If these methods fail, you may not have acne. Cosmetics, soaps, lotions, pollutants and chemicals can all create acne-like blemishes. Many women suffer from the acne of PMS. (Does your acne just appear a week or two before your menstrual period?) Ask your practitioner about other possible causes.
Physicians toss many undiagnosed rashes into the wastebasket called "eczema", a word from the Greek meaning to "to boil over". Here we'll discuss atopic dermatitis, also called eczema.
Eczema, a very common rash, appears as dry skin that oozes a clear fluid. The underlying skin is red with blisters and crusting on top. Most people find it nearly impossible to not scratch this itchy rash, hence the leather-like thickening, bleeding and scratch marks that develop. This itch-and-scratch pattern obviously damages skin, and in the long run makes it more susceptible to Staph infections. In older children and adults this distressing rash typically appears on the face, chest, hands, crook of the arm and behind the knees.
Eczema sufferers tend to be allergic as well. At least one-third have a history of respiratory allergies, like hayfever or asthma, and twice that many have family members who are allergy prone. There's also a food allergy connection.
The first step in treating eczema is to reduce or eliminate itching since this symptom leads to skin thickening and infection (and can be unbearable). Relieving stress is the best way to control itchiness. One way to do this is by examining your day: are there ways you can decrease tension? When does your rash itch more? Some people find that a particularly stressful event precedes the urge to scratch. Others discover that nighttime, when stress lets up, is worse. Whatever your pattern, look for ways to reduce daily tension by delegating chores, saying no to all but absolutely necessary demands and don't expect perfection from yourself.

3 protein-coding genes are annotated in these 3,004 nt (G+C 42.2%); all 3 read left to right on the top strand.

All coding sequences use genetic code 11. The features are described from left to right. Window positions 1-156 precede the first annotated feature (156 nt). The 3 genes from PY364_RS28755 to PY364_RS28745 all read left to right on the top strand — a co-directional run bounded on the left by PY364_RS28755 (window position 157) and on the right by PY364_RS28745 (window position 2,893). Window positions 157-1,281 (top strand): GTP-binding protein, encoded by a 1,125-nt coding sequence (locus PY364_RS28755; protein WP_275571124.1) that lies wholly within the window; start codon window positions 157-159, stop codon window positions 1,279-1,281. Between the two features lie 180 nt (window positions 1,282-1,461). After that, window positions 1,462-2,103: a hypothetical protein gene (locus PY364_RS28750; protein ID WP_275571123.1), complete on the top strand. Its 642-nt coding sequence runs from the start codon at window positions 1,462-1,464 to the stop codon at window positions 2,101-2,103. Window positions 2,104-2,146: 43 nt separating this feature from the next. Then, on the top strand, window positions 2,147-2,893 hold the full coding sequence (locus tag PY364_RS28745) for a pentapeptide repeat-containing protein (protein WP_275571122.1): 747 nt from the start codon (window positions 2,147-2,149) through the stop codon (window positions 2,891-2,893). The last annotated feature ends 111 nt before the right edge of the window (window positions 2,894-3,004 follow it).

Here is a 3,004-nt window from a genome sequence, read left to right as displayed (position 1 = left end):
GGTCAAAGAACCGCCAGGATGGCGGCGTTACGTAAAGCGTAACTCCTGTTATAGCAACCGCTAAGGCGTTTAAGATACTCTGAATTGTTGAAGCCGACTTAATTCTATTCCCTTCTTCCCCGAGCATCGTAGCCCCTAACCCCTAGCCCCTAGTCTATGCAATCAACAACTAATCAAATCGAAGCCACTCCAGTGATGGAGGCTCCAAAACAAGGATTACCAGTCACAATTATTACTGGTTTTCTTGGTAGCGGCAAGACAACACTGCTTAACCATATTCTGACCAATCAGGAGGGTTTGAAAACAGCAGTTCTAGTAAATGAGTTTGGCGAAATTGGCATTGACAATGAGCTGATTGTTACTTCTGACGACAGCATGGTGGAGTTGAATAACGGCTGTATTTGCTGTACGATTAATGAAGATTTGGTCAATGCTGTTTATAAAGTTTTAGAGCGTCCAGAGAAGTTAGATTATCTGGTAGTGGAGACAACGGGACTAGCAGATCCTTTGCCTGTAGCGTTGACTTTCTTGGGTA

Because eczema has such a strong allergy component, you need to address potential environmental and food allergies. Children are often allergic to dairy products. Other foods that tend to cause allergies in children and adults include wheat, eggs, soy foods, tomatoes, citrus fruits, chocolate and nuts.
You can identify allergens one of two ways. If you suspect certain allergens, like a food, try eliminating it for five to seven days. Record your symptoms during the week, reintroduce the suspected allergen and watch how you react. This method of elimination and challenging allergens can be long and tedious (although it's inexpensive and quite accurate). If you don't want to bother with this method, find a doctor to administer allergy tests.
Whenever an allergy is causing health problems, eating healthy meals low in sugar and fat helps symptoms too. Decreasing your intake of animal fats, as in meat and dairy, will decrease the redness of eczema (or any other inflammatory condition, for that matter). There are, however, some fats that help heal eczematous rashes: fish oils and essential fatty acids. Eicopentaenoic acid, found in fish like herring, mackerel and salmon, and EFAs, especially evening primrose oil, have the opposite effect of animal fats, that is they reduce inflammation.
As with acne and many other skin problems, zinc may help control eczema--particularly if there is a deficiency of this mineral.
Psoriasis is a case of epidermal cells gone mad. When cell proliferation in the epidermis exceeds normal rates, silvery scales and inflamed, sharply defined patches appear on the backs of arms and elbows, scalp, knees, the back or buttocks. Although psoriasis literally means itchy in Greek, many times these lesions are not itchy. About five percent of cases are accompanied by arthritis, and although different, mimics the painful and sometimes crippling fingers and toes of rheumatoid arthritis.